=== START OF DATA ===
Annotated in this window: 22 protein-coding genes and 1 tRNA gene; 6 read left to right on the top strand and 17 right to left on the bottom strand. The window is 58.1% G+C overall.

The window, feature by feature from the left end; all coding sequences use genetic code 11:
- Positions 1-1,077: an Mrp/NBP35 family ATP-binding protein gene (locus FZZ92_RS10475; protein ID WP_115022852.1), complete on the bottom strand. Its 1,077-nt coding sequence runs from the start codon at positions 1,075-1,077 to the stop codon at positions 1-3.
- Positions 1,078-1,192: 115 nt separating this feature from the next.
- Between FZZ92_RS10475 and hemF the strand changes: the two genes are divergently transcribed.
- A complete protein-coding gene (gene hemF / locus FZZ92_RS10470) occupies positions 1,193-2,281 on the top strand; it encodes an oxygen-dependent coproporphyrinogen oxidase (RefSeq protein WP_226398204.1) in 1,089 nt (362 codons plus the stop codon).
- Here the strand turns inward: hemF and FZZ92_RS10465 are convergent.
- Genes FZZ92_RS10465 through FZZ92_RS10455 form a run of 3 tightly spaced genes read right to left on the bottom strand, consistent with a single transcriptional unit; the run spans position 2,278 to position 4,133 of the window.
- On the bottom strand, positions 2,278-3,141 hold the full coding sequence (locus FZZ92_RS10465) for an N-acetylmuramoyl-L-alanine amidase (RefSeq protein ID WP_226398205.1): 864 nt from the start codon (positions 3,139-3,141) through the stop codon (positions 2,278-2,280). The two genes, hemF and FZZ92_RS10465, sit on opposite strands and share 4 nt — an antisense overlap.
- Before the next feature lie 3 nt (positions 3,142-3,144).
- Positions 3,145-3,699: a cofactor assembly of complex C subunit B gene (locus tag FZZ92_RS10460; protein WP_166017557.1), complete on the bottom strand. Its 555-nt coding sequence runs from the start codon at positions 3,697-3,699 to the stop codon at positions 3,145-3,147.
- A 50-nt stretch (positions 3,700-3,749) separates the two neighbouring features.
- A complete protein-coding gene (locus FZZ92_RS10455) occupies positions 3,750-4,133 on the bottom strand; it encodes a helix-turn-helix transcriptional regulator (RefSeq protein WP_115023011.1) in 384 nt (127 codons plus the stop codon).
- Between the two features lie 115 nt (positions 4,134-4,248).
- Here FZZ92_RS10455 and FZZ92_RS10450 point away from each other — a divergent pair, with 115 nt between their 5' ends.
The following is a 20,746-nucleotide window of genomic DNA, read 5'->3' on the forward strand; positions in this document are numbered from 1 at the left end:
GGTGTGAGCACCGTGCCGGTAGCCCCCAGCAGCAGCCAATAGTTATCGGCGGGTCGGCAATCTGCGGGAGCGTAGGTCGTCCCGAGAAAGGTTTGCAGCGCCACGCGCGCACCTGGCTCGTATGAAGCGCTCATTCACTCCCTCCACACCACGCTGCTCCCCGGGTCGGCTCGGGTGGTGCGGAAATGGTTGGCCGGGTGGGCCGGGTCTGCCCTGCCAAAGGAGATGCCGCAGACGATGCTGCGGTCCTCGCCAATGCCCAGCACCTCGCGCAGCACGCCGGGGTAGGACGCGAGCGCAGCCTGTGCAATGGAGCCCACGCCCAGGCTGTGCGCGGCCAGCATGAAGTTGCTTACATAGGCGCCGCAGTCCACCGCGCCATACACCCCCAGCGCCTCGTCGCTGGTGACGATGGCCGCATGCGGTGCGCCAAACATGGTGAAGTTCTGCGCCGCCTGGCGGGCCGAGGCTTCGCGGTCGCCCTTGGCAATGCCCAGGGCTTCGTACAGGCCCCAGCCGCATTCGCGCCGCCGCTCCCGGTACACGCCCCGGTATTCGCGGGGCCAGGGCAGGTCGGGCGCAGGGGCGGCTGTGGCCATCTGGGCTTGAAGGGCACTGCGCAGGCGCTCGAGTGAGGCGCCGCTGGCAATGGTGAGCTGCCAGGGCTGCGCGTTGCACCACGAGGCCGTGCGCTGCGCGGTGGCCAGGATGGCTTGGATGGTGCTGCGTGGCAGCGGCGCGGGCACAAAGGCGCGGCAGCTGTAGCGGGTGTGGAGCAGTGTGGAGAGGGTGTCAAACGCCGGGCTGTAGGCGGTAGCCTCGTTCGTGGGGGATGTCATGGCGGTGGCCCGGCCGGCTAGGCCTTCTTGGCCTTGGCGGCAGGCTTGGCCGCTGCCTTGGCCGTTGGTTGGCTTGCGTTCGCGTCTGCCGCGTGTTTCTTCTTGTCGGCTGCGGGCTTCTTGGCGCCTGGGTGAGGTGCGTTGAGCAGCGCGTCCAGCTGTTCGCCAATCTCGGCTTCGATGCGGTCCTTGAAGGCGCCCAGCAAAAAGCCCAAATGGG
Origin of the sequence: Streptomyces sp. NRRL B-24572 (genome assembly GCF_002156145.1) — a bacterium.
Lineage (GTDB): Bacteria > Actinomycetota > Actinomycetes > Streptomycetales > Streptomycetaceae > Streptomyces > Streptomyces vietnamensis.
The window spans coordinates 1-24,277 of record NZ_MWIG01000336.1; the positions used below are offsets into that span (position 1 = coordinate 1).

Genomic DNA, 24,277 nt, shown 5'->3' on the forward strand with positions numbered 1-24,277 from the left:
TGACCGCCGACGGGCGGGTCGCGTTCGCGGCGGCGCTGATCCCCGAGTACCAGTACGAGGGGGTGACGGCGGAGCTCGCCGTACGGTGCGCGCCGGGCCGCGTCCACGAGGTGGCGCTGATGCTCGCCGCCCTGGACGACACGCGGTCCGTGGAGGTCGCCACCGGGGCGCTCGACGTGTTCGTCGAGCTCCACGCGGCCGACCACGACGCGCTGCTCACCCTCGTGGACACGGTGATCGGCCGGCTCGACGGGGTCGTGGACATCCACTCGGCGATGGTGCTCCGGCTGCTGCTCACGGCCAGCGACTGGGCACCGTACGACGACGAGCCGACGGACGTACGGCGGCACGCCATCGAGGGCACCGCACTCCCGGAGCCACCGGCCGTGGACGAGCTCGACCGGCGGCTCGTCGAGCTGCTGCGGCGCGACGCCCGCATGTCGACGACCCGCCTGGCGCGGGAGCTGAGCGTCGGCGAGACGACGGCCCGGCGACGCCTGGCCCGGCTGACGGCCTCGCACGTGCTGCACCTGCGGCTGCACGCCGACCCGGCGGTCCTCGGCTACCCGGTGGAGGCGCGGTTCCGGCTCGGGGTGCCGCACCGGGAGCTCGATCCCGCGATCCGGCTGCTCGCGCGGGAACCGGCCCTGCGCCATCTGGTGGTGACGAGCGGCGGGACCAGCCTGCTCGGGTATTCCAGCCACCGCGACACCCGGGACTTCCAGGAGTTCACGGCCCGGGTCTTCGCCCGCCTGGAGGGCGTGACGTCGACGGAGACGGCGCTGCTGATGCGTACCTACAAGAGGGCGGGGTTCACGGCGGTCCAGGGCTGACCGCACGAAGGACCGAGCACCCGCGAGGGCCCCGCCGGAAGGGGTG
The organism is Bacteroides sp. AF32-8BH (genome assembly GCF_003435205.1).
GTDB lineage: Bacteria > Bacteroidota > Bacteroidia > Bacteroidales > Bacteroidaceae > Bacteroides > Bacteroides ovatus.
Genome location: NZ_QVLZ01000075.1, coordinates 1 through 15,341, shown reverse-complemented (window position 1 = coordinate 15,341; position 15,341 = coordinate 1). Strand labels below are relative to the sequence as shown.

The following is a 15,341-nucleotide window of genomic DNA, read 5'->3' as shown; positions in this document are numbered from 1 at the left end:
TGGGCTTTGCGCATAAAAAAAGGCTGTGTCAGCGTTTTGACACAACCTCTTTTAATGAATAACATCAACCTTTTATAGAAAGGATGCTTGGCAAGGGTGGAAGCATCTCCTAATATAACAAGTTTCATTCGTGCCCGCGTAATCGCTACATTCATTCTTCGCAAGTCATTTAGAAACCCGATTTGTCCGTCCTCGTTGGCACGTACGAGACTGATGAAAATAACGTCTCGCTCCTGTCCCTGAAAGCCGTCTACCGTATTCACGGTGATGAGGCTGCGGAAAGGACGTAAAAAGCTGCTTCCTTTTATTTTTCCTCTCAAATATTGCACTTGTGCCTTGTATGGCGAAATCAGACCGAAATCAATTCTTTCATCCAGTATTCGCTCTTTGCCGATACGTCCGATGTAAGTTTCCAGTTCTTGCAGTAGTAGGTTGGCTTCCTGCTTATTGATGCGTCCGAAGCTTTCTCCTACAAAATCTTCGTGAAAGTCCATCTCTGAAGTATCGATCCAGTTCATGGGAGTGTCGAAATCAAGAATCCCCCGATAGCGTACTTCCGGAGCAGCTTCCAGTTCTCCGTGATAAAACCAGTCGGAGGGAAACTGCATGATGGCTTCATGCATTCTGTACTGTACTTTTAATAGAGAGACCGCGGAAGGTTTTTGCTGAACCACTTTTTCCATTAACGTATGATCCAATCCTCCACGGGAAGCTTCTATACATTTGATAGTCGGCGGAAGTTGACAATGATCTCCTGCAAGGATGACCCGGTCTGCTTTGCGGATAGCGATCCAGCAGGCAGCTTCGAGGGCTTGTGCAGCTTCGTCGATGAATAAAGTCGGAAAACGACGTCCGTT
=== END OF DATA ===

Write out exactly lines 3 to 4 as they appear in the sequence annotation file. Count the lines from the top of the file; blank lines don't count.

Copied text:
- Positions 1-1,077: an Mrp/NBP35 family ATP-binding protein gene (locus FZZ92_RS10475; protein ID WP_115022852.1), complete on the bottom strand. Its 1,077-nt coding sequence runs from the start codon at positions 1,075-1,077 to the stop codon at positions 1-3.
- Positions 1,078-1,192: 115 nt separating this feature from the next.